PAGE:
Sex advice with Suzi Godson: He wants me to make more noise in bed

My husband wants me to be a bit more vocal during sex. I’ve tried a couple of times but this is simply not my style. While I want my lovely husband to be happy, groaning and moaning during sex just don’t come naturally to me.

I think you need to clarify what he means by “a bit more vocal”. Does he mean “dirty talk”, or is he just hoping to hear the odd involuntary moan and a few words of encouragement? As you rightly point out, good sex is about being true to yourself, not switching on a different, X-rated identity to ramp things up for your husband. There is, however, a world of difference between hedonic amplification — the use of words and sounds to facilitate arousal — and the ordinary conversations that take place between two people who are having sex.

If your husband equates volume with pleasure, he is misguided. Evidence suggests that the most vocally expressive women are not necessarily having the most fun. A study conducted by Gayle Brewer, professor of psychology at the University of Central Lancashire, and the psychologist Colin Hendrie, of the University of Leeds, found that nearly two-thirds of the women studied used “copulatory vocalisation” as a way of hastening their partner’s ejaculation.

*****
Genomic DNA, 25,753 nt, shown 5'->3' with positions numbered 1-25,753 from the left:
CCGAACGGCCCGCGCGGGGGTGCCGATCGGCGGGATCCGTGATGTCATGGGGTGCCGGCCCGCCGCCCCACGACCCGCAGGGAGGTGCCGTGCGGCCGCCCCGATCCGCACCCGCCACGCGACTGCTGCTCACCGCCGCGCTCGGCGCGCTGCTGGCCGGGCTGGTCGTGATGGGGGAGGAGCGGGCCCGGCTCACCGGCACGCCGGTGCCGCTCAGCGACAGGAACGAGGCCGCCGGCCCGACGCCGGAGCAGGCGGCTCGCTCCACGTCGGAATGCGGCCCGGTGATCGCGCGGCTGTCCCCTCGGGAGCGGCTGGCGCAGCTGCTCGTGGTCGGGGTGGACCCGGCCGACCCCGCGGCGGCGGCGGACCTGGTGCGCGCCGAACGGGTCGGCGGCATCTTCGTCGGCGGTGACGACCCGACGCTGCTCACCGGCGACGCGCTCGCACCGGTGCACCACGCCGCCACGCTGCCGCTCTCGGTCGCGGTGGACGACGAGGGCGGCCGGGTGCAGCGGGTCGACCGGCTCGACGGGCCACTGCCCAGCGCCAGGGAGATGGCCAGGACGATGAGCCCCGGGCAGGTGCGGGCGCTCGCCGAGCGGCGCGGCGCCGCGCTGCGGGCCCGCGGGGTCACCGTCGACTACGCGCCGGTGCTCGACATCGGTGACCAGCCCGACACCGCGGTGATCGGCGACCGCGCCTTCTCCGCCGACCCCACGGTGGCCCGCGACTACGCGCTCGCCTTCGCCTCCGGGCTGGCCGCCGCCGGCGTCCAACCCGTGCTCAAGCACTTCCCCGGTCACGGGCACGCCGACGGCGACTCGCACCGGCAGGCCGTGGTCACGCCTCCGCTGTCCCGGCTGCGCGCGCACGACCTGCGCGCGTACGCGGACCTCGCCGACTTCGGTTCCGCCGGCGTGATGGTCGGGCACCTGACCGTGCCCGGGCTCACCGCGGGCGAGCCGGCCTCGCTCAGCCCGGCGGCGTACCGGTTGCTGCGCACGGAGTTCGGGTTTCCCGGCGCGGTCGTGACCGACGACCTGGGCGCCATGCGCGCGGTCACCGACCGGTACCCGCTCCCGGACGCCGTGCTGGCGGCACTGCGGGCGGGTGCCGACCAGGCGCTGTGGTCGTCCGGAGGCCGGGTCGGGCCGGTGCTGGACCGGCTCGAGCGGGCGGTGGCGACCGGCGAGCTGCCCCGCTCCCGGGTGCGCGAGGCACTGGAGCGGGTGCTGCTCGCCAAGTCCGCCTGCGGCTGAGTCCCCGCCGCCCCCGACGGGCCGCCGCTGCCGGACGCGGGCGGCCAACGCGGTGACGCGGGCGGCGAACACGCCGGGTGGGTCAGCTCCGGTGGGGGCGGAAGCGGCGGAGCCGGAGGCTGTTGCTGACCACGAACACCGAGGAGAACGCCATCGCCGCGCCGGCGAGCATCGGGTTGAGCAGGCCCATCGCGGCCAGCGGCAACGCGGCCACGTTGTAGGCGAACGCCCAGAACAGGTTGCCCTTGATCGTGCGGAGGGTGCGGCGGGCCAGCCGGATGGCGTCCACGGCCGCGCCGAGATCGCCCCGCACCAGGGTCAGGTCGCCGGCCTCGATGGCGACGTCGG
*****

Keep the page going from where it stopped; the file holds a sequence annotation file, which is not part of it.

While there is nothing wrong with being quiet in bed, communication in the bedroom is a reciprocal exchange, so a completely mute partner is as unsettling as an overly vocal one. It is possible to use words in a way that doesn’t feel fake.

In their 2003 book Language and Sexuality, Deborah Cameron and Don Kulick describe an experiment that took place in a progressive liberal arts college in the 1990s, when a policy of consent was introduced across the campus. ‘Consent’ was defined as the presence of ‘yes’ not the absence of ‘no’ and the policy stipulated: “If you want to take her blouse off, you have to ask. If you want to touch her breast, you have to ask. If you want to move your hand down to her genitals, you have to ask.”

At the time, the policy was ridiculed. However, it was very well received by the students as it had such a positive impact on their enjoyment of sex, simply because it meant that they were communicating more openly with their partners. According to the students, describing individual sex acts led to “better, more exciting, more varied, and more pleasurable sex”. They explained that it had impelled them to develop a language for representing their desires and that talking more explicitly about specific acts enhanced sex for both partners.

This illustrates the tension that exists between our understanding of “romantic sex” as an instinctive, wordless connection between two people, and our understanding of the kind of sex that we see in porn, which is often so over the top in how noisy it is. Somewhere between those two narratives is a space where couples can actually talk openly about what they enjoy, without feeling awkward or stupid.

It is worth giving talking during sex a try.

First, you might be surprised at how sexually liberating it is to say what you want.

Second, it will show him that you have listened and are finding your own way to accommodate his request.

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